THE TWILIGHT ZONE Almeida, N1

TO BOLDLY DREAM.. MAINLY OF PLYWOOD AND PROPS

 
THE TWILIGHT ZONE was , long before the phrase was coined, “appointment-to-view television”. In the US in the 50s and 60s families gathered round and gasped at the hokey, portentous suspenseful mystery series (like a precursor of our own Tales of the Unexpected, only with more to-camera moralizing). Adaptor Anne Washburn slightly annoyed me a few years ago with her “post-electric” MR BURNS, in which all that a post-apocalyptic civilization could remember was Simpsons plots. Now she’s back at the Almeida with a mash-up of eight of the original Twilight Zone stories, cut up , interwoven, and presented with an admirably straight face in a style retro-kitsch, camp and knowing. It is executed in a black-box of vague stars with a dangling grey TV and a stage crew half-visibly trundling the furniture around in camouflage star-studded black onesies, as in the golden age of live telly.

 

 

The ingredients are all there – Cold War neurosis, space travel nightmares, hospital drama, half-digested psychiatry, aliens, ghostly warnings , carnival grotesques, and worrying erotic dreams about Maja the Catwoman (Lizzy Connolly gets a big number in furry black tights before turning into a Hideous Bandaged Head Lady). One poor woman wakes up post-cryogenically in a future century wearing a tight tinfoil dress and black lipstick. And at one point, pleasingly, someone has to be rescued from the Fourth Dimension by the family dog. The way you know you have stumbled into the Fourth Dimension, by the way, is that there are whirly cardboard op-art discs being carried across the stage, and an upside-down placard of E=mc2.

 

It is at times hilarious, with some fine deadpan 1950s performances from the cast of 10 and three supernumaries doing the trundling. Richard Jones directs and keeps it moving, a bit confusingly at times, and the only sustainedly long section comes in the second half when the series briefly gives up on sci-fi and supernatural imaginings to portray with unnerving realism a hysterical rivalry between neighbours during a supposed nuclear attack with only one bunker available. That is the most engaging section, with a very topical race row and an attack on the latest immigrant in the striking cry of “This is a nation not a clown car , the entire world is not going to fit in here!”.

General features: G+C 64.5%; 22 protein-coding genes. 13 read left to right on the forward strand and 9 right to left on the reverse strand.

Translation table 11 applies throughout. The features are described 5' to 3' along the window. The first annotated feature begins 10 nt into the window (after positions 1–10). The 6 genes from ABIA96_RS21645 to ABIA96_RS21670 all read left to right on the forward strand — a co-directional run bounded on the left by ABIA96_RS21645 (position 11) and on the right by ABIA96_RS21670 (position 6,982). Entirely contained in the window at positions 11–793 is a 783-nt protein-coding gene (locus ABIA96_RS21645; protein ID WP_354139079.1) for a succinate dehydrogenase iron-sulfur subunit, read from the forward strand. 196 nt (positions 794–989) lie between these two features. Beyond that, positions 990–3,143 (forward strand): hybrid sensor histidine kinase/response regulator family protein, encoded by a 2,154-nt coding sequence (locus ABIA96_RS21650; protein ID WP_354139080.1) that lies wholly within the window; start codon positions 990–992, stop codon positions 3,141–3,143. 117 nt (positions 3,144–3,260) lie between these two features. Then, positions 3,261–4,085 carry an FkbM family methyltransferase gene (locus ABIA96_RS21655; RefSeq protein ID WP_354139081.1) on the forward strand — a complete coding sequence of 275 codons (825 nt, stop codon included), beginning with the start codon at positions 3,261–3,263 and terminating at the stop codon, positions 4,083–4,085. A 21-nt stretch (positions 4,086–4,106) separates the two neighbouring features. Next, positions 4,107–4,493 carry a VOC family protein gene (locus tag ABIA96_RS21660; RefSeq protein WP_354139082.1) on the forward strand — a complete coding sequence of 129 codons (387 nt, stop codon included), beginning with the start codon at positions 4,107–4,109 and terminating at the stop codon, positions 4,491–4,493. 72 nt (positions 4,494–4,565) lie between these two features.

At last John Marquez as the (very straight-faced) TV host-narrator concludes by addressing us meta-theatrically with a very 1950s sermonette, reassuring us that as we leave we will not really plummet into an endless field of stars but claiming that “with a few frail bodies, the shifting of artificial light and electronic sound, fabric, plywood, can-do and most importantly your own mental technology, we have created aliens, a living dream, an imaginary child, a dimensional vortex,…” etc .

 

 

To which one can only reply “Actually, what you have created is a more like a cheerful holiday-season kitsch tribute to a former age of telly. It passed the time, no more”.

 

 

Box Office 020 7359 4404 to 27 Jan
rating three   3 Meece Rating

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